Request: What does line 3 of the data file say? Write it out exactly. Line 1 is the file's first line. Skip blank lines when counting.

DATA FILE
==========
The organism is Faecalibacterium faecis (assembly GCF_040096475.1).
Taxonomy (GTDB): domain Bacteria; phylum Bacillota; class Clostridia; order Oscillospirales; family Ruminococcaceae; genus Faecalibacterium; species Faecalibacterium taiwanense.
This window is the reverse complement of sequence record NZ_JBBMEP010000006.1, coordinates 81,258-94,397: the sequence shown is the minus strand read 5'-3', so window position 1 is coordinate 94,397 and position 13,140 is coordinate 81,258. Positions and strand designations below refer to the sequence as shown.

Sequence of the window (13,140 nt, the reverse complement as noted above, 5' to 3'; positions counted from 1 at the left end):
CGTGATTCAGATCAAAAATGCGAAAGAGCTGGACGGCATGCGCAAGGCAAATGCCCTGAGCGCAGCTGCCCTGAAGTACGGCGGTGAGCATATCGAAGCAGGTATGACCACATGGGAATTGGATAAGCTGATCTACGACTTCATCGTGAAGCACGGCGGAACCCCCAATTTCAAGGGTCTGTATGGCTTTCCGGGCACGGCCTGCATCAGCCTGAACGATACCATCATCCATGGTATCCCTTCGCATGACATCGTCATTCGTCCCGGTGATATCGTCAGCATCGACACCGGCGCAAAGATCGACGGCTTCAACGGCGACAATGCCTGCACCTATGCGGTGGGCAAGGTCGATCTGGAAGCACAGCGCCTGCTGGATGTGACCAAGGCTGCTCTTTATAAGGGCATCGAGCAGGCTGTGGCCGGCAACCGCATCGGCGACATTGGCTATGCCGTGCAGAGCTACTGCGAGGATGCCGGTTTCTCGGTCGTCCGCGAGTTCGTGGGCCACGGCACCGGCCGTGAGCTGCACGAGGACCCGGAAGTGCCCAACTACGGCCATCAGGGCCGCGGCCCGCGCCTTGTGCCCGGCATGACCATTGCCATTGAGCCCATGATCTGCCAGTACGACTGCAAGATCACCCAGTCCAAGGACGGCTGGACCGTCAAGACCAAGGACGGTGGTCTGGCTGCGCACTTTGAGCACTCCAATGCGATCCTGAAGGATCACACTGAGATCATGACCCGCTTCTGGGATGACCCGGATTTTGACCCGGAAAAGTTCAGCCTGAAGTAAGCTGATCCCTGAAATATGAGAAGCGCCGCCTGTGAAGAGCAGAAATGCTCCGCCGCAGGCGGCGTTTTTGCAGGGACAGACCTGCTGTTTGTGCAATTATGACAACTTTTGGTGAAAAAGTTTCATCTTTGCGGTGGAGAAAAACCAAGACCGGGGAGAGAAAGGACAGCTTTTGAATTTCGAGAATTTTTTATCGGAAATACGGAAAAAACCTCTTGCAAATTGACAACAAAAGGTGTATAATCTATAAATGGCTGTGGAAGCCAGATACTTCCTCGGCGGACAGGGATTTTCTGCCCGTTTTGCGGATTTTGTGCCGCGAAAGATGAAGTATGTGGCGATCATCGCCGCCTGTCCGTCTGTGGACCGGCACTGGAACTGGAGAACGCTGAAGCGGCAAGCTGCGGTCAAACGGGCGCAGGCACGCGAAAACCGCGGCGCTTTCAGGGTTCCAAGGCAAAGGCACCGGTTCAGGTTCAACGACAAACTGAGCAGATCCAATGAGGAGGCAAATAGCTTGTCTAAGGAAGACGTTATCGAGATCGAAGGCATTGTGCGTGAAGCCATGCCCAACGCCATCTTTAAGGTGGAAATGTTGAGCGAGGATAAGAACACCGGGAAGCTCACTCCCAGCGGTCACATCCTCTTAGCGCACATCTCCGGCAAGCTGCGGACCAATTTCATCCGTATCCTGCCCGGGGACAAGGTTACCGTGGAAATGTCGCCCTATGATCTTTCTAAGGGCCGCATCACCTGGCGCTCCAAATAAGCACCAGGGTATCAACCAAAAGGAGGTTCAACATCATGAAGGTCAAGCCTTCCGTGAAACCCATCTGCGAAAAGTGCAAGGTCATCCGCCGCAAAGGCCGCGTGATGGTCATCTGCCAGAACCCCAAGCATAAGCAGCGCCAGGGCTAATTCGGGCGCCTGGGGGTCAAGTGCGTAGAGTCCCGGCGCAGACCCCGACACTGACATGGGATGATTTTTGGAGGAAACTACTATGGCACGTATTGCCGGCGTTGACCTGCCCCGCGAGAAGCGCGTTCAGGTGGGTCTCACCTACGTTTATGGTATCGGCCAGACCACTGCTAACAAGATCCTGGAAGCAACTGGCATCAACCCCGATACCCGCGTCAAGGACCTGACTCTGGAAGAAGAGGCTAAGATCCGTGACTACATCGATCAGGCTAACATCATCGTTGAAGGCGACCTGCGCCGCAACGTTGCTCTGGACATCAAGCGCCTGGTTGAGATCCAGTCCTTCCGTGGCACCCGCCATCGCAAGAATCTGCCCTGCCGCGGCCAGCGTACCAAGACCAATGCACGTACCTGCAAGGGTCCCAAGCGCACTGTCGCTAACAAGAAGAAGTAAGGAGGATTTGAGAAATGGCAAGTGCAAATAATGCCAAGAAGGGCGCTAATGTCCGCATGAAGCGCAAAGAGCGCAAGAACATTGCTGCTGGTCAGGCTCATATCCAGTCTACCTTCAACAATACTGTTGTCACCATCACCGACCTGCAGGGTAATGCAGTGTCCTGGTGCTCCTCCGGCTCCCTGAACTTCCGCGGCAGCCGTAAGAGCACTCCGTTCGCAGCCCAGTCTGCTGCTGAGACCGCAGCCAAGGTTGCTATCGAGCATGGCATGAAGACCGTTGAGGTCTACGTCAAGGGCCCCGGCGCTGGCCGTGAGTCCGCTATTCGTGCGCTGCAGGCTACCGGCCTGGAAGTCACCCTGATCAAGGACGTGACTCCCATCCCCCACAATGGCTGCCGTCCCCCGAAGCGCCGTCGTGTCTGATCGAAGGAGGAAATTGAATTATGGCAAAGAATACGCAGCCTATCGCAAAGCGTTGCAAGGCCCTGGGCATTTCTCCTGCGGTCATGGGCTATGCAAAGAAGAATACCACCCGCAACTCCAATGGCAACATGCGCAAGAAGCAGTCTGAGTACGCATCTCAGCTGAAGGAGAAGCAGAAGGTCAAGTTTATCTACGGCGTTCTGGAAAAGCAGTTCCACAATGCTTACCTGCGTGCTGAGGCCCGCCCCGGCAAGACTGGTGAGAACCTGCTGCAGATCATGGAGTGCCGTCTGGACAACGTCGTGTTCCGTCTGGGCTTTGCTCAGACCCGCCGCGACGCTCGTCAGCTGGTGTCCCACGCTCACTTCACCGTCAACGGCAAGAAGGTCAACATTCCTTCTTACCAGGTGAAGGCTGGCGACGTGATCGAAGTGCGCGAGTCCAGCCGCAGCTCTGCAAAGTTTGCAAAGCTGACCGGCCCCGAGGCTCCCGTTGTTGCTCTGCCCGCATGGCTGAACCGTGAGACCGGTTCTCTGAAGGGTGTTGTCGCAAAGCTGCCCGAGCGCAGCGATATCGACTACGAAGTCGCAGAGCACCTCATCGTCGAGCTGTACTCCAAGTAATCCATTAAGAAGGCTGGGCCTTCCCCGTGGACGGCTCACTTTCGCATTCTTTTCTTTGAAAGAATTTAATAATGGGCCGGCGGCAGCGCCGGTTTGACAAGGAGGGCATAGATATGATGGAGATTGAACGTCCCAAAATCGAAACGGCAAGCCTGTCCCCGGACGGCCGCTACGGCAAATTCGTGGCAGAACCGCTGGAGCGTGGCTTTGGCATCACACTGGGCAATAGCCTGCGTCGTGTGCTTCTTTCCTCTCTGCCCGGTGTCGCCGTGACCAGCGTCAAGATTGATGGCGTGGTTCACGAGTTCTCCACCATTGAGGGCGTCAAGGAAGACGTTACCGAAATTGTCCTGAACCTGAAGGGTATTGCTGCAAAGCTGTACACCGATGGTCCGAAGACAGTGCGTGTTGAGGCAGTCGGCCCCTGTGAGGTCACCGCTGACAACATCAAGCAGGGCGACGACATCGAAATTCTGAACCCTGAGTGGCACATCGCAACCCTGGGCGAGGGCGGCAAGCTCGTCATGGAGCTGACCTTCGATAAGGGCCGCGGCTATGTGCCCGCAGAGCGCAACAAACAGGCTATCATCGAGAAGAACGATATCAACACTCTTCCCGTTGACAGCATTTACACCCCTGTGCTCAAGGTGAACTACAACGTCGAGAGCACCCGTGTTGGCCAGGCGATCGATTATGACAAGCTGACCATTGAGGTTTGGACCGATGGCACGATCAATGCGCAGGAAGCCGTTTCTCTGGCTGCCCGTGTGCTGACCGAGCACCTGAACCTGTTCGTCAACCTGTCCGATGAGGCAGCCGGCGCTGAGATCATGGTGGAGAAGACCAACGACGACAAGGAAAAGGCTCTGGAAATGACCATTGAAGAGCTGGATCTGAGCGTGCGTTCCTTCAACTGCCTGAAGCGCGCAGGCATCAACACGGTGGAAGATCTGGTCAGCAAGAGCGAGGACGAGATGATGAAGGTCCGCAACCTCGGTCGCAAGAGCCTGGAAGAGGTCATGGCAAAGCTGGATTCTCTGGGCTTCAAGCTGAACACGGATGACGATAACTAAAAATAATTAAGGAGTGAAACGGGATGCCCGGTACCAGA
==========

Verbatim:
This window is the reverse complement of sequence record NZ_JBBMEP010000006.1, coordinates 81,258-94,397: the sequence shown is the minus strand read 5'-3', so window position 1 is coordinate 94,397 and position 13,140 is coordinate 81,258. Positions and strand designations below refer to the sequence as shown.